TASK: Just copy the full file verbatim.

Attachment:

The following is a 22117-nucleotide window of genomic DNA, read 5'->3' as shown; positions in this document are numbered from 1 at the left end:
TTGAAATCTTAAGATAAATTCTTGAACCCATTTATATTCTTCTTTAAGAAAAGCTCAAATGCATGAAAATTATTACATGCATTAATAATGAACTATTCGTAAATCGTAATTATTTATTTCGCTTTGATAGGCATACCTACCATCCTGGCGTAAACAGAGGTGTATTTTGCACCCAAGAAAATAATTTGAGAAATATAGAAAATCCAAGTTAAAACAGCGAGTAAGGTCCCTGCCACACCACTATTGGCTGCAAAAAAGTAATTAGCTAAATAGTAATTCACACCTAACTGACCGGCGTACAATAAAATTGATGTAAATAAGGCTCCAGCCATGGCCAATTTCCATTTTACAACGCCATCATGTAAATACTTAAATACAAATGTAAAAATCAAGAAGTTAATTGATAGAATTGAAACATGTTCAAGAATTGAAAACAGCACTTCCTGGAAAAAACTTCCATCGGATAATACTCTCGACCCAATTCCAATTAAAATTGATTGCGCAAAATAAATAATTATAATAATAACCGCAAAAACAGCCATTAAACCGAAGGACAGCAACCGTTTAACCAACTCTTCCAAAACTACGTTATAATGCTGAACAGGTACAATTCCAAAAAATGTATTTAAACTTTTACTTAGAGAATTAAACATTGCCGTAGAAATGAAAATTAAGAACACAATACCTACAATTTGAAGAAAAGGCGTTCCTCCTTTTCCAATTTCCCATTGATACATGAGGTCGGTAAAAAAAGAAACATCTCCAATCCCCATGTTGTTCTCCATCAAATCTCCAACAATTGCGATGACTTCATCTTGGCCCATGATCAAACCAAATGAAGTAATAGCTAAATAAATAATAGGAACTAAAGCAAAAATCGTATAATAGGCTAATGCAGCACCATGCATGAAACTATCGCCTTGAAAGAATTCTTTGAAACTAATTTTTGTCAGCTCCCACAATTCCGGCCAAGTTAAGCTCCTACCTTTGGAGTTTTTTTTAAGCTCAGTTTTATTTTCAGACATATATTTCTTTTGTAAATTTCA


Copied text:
The following is a 22117-nucleotide window of genomic DNA, read 5'->3' as shown; positions in this document are numbered from 1 at the left end:
TTGAAATCTTAAGATAAATTCTTGAACCCATTTATATTCTTCTTTAAGAAAAGCTCAAATGCATGAAAATTATTACATGCATTAATAATGAACTATTCGTAAATCGTAATTATTTATTTCGCTTTGATAGGCATACCTACCATCCTGGCGTAAACAGAGGTGTATTTTGCACCCAAGAAAATAATTTGAGAAATATAGAAAATCCAAGTTAAAACAGCGAGTAAGGTCCCTGCCACACCACTATTGGCTGCAAAAAAGTAATTAGCTAAATAGTAATTCACACCTAACTGACCGGCGTACAATAAAATTGATGTAAATAAGGCTCCAGCCATGGCCAATTTCCATTTTACAACGCCATCATGTAAATACTTAAATACAAATGTAAAAATCAAGAAGTTAATTGATAGAATTGAAACATGTTCAAGAATTGAAAACAGCACTTCCTGGAAAAAACTTCCATCGGATAATACTCTCGACCCAATTCCAATTAAAATTGATTGCGCAAAATAAATAATTATAATAATAACCGCAAAAACAGCCATTAAACCGAAGGACAGCAACCGTTTAACCAACTCTTCCAAAACTACGTTATAATGCTGAACAGGTACAATTCCAAAAAATGTATTTAAACTTTTACTTAGAGAATTAAACATTGCCGTAGAAATGAAAATTAAGAACACAATACCTACAATTTGAAGAAAAGGCGTTCCTCCTTTTCCAATTTCCCATTGATACATGAGGTCGGTAAAAAAAGAAACATCTCCAATCCCCATGTTGTTCTCCATCAAATCTCCAACAATTGCGATGACTTCATCTTGGCCCATGATCAAACCAAATGAAGTAATAGCTAAATAAATAATAGGAACTAAAGCAAAAATCGTATAATAGGCTAATGCAGCACCATGCATGAAACTATCGCCTTGAAAGAATTCTTTGAAACTAATTTTTGTCAGCTCCCACAATTCCGGCCAAGTTAAGCTCCTACCTTTGGAGTTTTTTTTAAGCTCAGTTTTATTTTCAGACATATATTTCTTTTGTAAATTTCA